SQLServerCentral Article

High Availability (DR) Using SQL Server 2005 Transactional Replication


Background and the SQL 2000 Methodology

Using transactional replication as a disaster recovery

(DR) option seems to be fairly standard but definitely problematic in SQL 2000 and I wanted to see if it

has become any easier for SQL 2005. Use for DR is mentioned in detail in the SQL

Server 2000 High Availability Series

here. There are well established “competing” alternative technologies

in this series of articles including log shipping, replication with updateable subscribers, and now database

mirroring, which all have their pros and cons and I won't try to do

a long comparison of all these techniques here. Let’s just assume that you have come

to the conclusion that transactional replication is the most appropriate DR

solution for your needs and want to implement it as painlessly as possible.

As mentioned in the link above, for SQL Server 2000 there exists a pretty

thorough set of recommendations and manual processes to implement. You might

wonder why it is not so straightforward to set up. Basically, the problem is

that transactional replication out of the box assumes that the subscriber is

read-only. The constraints that exist to limit the data on the subscriber are

dropped and automatically populated columns – those having defaults, identities

or timestamps - are not implemented, because quite logically

they would be never be needed for a read-only implementation. This is fine for

normal transactional replication but if we want to use the subscriber as a

failover server it simply won’t cut it. We need the schemas to be more or less

identical on the publisher and subscriber or else our application will most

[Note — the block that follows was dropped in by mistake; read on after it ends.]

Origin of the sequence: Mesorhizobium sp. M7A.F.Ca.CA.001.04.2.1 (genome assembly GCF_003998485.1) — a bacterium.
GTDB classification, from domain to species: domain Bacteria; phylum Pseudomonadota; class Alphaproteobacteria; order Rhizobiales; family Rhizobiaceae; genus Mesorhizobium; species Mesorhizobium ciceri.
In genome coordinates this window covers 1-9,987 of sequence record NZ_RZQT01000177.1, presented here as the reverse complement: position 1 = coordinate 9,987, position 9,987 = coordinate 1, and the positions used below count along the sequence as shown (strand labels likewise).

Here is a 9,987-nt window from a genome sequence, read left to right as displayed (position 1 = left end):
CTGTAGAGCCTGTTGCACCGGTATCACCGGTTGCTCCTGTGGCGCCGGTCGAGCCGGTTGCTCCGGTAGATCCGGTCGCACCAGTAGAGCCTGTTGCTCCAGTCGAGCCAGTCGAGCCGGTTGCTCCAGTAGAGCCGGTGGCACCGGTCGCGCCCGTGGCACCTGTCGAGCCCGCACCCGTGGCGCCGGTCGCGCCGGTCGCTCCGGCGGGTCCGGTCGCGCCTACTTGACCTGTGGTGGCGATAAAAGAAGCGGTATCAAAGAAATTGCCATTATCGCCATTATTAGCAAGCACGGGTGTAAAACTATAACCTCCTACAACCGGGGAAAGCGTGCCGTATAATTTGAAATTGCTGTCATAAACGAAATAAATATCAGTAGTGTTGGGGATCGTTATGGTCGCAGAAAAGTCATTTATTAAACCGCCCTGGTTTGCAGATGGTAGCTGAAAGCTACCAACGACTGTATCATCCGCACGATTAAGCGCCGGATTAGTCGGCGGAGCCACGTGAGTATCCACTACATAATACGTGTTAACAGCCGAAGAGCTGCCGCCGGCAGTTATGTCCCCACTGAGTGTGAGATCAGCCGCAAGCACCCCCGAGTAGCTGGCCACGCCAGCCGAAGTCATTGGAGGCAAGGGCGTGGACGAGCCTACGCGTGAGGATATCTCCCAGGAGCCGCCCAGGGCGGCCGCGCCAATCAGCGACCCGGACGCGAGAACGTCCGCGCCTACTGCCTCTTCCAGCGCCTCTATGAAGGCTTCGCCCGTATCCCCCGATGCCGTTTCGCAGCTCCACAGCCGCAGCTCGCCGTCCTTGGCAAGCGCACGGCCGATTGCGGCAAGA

likely fail when pointed at the subscriber (I'm going to completely ignore those databases not

having any identity columns, check constraints, defaults or timestamps!).

The document above recognises these issues and therefore outlines how to make a

correct synchronisation of

schemas possible. It is largely a manual process and involves setting all

constraints and identities to NOT FOR REPLICATION (NFR) on the publisher, then

manually scripting out the publisher’s tables. Certain changes are made to the

script, including modifications of timestamp columns. After that we apply the

script on the subscriber. This can be done manually or as a pre-snapshot script

but either way it must bypass the normal, initialization-generated tables.

In the publication, the article properties for all  tables are set to not

overwrite the existing tables created in the script above. After that

you’ll just need to manually modify any replication stored procedures on the

subscriber that apply to any timestamp


So, if all this seems really longwinded, it really is :), and it is therefore

prone to being set up incorrectly (this is perhaps the reason why 2 of the

implementations I’ve recently seen simply could never work after failover).

Setting it up in SQL Server 2005

What I was interested in was how have things improved for

SQL Server 2005 when using transactional replication for a failover solution.